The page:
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Exploring the work of Salvador Dali at the Dali Theatre-Museum in Figueres, Spain
The Dalí Theatre-Museum in Figueres, Spain calls itself “the largest surrealistic object in the world”. I visited the museum this past August. I had expected to find surreal and unconventional art. I found that, but was surprised at the volume and breadth of work. Not only was Dalí prolific, his work spanned many genres.
Salvador Dalí was born in 1904 in Figueres in Catalonia, an area Spain calls a region and Catalans consider “a nation without a state”. In 1922, he went to Madrid to study art, but was expelled in 1923 for criticizing his teachers and starting a riot. He returned to the school in 1926 and was permanently expelled before his final exams for declaring there was no one on the faculty competent to examine him. In the following years, he travelled frequently to Paris, where he met many influential painters and intellectuals. He became part of the Surrealism movement, but was expelled by other members in 1934, supposedly for quietly supporting Francisco Franco, the military leader who later became the dictator of Spain. During the 1930s, he travelled frequently to the United States and moved there when World War II broke out. He moved back to Catalonia in 1948.
The Dalí Theatre-Museum occupies the building of the former Municipal Museum, a 19th century building destroyed during the Spanish Civil War. Dalí purchased the site and devoted most of his time from 1960 to 1974 to creating the museum. By this time, Dalí had become known as much for his outrageously eccentric behaviour and self-promotion as for his art. It is certainly not a humble man who builds a museum dedicated to himself.
The display of art starts with the exterior of the museum itself. Dalí painted the walls maroon and decorated them with yellow, plaster loaves of bread. Crimson and yellow are the colours of the Catalonia flag. Bread appears frequently in Dalí’s work. In his early works, it represented a staple in Spanish life. In later works, it took on sexual connotations. Dalí planted cypress trees in front of the museum. The eggs on top of the building represent birth and, therefore, symbolize hope and love. Eggs also appear frequently in Dalí’s work. I was told that the golden Oscar-like statues on top of the building represented wealth and fame. A geodesic dome crowns the building.
I visited the museum on a tour from Barcelona. Our tour guide provided background on the museum and talked to us about the pieces in the atrium and main lobby before leaving us to explore the museum by ourselves. He suggested that the exterior of the museum was a bit of a joke by Dalí, indicating the wealth to be found in the United States. It was during Dalí’s time in the United States that he became most famous and wealthy.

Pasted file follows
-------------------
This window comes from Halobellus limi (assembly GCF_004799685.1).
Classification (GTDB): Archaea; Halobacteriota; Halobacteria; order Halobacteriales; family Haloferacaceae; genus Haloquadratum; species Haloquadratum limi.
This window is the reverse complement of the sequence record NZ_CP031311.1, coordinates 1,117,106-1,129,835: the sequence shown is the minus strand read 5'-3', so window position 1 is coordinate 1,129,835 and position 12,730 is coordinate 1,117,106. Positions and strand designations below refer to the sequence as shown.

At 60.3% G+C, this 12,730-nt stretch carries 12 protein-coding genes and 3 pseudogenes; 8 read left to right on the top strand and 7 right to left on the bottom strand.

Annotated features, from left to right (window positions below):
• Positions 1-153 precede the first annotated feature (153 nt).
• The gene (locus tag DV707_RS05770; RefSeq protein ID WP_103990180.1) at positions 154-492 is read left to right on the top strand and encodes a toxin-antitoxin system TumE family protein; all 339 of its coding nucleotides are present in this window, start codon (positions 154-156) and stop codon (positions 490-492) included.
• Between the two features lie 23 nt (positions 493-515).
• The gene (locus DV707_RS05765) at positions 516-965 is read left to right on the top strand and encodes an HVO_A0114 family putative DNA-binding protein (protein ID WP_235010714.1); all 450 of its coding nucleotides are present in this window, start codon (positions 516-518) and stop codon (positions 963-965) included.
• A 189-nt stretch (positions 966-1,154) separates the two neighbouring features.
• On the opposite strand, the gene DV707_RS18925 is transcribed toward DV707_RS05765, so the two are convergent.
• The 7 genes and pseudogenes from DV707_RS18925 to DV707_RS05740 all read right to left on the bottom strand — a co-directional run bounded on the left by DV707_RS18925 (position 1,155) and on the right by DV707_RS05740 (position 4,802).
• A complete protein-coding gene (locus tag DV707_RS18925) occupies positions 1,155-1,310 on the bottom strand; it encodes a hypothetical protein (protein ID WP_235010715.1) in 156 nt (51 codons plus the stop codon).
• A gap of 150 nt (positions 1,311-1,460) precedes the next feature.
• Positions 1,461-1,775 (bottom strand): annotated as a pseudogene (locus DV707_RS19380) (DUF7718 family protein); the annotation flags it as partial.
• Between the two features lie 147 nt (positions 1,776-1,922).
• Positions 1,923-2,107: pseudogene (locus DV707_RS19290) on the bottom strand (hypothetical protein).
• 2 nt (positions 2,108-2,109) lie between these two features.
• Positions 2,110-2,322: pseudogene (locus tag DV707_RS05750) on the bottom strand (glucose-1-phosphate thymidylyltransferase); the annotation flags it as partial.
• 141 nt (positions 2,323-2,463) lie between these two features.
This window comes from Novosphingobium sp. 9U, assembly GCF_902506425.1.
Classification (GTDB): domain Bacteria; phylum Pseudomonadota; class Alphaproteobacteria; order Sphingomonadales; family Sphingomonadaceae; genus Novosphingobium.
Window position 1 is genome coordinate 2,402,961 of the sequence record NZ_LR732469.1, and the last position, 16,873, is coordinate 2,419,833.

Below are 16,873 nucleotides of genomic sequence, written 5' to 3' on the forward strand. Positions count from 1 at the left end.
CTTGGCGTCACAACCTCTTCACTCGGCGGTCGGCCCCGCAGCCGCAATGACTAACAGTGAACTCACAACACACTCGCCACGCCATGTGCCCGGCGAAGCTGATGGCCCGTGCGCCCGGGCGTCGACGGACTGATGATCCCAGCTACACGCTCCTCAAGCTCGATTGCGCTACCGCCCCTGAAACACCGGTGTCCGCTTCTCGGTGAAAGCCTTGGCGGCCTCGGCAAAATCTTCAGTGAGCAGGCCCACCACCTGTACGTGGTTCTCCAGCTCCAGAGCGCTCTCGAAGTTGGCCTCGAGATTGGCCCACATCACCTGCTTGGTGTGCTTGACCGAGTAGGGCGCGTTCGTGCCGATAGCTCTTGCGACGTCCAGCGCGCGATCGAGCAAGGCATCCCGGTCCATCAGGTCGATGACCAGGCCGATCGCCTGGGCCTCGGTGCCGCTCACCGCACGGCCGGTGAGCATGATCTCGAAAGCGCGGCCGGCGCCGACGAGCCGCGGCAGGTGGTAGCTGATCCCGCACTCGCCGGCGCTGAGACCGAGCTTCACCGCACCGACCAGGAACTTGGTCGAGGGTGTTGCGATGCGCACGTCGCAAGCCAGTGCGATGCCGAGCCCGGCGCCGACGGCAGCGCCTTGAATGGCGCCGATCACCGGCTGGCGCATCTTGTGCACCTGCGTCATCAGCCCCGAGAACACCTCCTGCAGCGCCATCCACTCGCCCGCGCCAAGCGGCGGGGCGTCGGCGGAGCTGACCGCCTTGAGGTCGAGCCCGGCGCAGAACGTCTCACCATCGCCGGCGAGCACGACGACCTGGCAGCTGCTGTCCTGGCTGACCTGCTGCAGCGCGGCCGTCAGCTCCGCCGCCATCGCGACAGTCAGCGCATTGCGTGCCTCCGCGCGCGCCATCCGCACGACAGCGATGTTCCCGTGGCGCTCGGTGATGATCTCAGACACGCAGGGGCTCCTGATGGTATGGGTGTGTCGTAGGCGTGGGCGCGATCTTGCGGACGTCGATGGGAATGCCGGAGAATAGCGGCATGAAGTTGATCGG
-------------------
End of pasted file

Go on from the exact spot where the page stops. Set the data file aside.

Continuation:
In the centre of an atrium, where gargoyles and golden statues of women decorate the ivy-coloured walls, is a black Cadillac. A mannequin bearing a resemblance to Elvis Presley sits inside the car. If you feed the coin box at the base of the car, it rains inside the car. Our tour guide pointed this out, saying Dalí liked money, a very Catalan trait.
In 1929, Dalí met Gala, who became his life-long companion. They married in 1934. Dalí used Gala as a model for many of his paintings.
In the Mae West room, a lip-shaped sofa, a nostril-like shelf/sculpture, and two paintings on the wall combine to create an image of Mae West. I stood in line to climb onto a scaffold where I looked through a sculpted bower of blond hair to see the effect.
I was most intrigued by the painting Gala Contemplating the Mediterranean Sea which at Twenty Meters Becomes the Portrait of Abraham Lincoln. Our tour guide said you see the back of a woman looking out a window if you have good eyesight. If your eyes aren’t so good, you see a portrait of Abraham Lincoln. I saw a woman looking out the window, but when I took a photograph, the image in my viewfinder looked like Abraham Lincoln. When I downloaded the picture to my computer, I saw the woman again. Dalí painted two copies of this picture. The other hangs in The Dalí Museum in St Petersburg, Florida.
Dalí used symbols that recur throughout his work. Angels, breasts, ants, elephants, crutches, and limp watches, to name a few. There has been much written about the meanings of those symbols and what in Dalí’s life inspired them. Food appears often, purported to be the result of his childhood desire to be a cook. Seeing Dalí’s works makes me wonder what kind of chef he would have been, had his life taken that direction. Surely some type of fusion cuisine.
I found the volume of material at the museum overwhelming and somewhat exhausting. Dalí’s works contain symbolism and layers of meaning that make it difficult to take in all the pieces in one afternoon. I shuddered at some pieces. Some pieces I found too strange to comprehend. I’ve read that Dalí stood on his head to induce hallucinations as inspiration. Some pieces fascinated me. Some I found beautiful.
Dalí said, “This museum must not be seen as a museum, it is gigantic surrealist object, where everything is coherent and nothing escapes my meaning.” Dalí died in 1989 and is buried in a crypt in the museum.
One day it will have to be officially admitted that what we have christened reality is an even greater illusion than the world of dreams. Salvador Dalí
Have you been to the Dalí Theatre-Museum in Figueres or The Dalí Museum in St. Petersburg? What did you think?
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